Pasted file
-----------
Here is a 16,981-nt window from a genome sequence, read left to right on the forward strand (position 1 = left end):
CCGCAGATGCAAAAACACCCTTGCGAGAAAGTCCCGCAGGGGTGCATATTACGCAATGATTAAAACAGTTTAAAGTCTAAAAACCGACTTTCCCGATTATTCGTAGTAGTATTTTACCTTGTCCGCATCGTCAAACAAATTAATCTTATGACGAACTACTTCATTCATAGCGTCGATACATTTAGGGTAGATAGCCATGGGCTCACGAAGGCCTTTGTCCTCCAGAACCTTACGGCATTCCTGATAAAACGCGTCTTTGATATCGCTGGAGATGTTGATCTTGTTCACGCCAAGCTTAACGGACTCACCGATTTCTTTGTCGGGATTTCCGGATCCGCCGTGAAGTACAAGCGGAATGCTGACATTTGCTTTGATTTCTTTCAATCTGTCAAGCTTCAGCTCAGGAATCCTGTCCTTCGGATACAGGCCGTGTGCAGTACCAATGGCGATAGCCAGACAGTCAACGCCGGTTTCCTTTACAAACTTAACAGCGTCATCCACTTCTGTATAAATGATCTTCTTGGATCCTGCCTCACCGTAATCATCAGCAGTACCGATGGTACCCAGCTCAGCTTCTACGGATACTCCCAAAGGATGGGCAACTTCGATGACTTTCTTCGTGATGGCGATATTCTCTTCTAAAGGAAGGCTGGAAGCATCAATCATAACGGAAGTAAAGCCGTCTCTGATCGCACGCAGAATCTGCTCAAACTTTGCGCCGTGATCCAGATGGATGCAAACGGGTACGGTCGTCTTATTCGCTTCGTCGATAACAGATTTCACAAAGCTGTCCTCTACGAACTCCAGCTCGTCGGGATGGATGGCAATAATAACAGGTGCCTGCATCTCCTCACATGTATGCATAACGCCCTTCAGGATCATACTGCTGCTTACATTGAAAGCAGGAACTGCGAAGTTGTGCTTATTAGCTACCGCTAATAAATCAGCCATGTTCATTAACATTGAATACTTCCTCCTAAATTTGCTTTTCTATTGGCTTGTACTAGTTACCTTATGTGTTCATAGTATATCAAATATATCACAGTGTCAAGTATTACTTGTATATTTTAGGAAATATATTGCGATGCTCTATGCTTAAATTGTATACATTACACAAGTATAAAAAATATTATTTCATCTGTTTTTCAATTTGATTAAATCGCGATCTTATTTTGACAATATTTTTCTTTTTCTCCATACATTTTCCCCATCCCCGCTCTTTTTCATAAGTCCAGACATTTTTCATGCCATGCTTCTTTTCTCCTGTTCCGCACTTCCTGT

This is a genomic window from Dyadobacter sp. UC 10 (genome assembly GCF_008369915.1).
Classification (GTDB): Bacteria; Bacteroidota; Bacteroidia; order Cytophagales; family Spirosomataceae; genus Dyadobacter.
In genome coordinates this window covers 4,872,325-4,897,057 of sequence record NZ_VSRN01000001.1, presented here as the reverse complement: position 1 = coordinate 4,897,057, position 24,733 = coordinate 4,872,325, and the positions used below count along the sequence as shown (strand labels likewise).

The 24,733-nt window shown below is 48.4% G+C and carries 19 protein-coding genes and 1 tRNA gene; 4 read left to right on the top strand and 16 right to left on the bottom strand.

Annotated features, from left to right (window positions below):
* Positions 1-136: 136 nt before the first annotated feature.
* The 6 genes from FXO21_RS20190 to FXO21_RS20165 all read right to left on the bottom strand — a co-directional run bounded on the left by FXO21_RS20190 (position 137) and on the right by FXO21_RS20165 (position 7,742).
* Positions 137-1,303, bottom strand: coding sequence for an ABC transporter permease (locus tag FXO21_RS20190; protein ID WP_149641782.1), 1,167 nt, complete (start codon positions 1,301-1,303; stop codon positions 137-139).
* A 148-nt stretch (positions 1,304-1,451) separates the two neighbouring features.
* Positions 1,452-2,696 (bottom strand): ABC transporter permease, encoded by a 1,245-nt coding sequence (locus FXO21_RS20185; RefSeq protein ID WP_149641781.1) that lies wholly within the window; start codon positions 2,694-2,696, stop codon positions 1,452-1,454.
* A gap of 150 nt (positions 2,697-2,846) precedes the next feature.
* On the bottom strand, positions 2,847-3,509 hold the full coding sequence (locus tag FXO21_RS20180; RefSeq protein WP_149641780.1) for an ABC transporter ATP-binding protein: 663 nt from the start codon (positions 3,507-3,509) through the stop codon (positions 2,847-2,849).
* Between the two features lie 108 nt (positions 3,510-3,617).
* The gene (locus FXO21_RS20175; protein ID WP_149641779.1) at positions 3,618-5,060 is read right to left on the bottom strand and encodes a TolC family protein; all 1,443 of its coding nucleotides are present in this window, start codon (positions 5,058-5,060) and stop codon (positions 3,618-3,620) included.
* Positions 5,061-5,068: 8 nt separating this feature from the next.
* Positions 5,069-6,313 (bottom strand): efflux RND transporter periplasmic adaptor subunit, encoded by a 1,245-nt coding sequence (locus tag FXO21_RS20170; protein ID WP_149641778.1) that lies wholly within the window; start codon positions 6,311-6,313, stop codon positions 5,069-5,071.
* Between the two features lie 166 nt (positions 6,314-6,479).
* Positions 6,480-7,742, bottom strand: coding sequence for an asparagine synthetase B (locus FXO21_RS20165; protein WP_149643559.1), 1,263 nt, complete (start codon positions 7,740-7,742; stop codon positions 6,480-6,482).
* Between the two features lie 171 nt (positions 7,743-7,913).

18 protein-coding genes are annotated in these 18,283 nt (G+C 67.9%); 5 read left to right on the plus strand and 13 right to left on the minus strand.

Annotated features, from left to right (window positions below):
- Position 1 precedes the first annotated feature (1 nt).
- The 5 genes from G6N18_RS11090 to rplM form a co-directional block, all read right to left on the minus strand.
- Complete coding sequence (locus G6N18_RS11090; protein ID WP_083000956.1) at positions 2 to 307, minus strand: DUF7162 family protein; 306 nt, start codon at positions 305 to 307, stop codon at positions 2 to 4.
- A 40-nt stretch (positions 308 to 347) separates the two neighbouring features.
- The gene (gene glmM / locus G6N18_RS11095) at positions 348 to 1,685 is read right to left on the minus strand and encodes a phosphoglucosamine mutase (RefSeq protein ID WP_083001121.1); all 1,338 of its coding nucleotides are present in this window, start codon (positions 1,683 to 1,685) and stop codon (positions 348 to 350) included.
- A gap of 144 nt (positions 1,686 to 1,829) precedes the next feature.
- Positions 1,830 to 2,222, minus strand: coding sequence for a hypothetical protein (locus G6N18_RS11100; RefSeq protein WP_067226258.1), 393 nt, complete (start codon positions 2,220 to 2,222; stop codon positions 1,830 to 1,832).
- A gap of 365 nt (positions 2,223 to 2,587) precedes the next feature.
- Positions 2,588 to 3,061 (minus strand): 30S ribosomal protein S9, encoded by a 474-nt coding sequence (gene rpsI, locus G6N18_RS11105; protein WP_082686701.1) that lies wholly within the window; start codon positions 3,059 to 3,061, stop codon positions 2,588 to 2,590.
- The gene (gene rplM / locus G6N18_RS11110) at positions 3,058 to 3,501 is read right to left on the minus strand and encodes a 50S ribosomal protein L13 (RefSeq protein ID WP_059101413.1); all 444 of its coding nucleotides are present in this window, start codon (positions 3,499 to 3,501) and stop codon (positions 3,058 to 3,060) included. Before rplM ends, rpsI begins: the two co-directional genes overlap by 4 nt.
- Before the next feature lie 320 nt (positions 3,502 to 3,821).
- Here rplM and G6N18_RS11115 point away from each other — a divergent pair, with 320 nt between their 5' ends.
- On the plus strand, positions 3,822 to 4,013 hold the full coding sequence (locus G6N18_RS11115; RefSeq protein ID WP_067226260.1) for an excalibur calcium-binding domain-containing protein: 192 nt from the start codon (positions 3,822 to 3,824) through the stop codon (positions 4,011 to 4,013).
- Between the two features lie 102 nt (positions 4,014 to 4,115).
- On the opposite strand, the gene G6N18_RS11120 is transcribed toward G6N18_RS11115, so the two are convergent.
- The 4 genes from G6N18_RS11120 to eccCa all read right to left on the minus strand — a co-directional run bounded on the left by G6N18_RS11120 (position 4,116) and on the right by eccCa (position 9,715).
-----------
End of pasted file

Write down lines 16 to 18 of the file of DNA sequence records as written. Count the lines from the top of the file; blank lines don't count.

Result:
* The gene (locus FXO21_RS20175; protein ID WP_149641779.1) at positions 3,618-5,060 is read right to left on the bottom strand and encodes a TolC family protein; all 1,443 of its coding nucleotides are present in this window, start codon (positions 5,058-5,060) and stop codon (positions 3,618-3,620) included.
* Positions 5,061-5,068: 8 nt separating this feature from the next.
* Positions 5,069-6,313 (bottom strand): efflux RND transporter periplasmic adaptor subunit, encoded by a 1,245-nt coding sequence (locus tag FXO21_RS20170; protein ID WP_149641778.1) that lies wholly within the window; start codon positions 6,311-6,313, stop codon positions 5,069-5,071.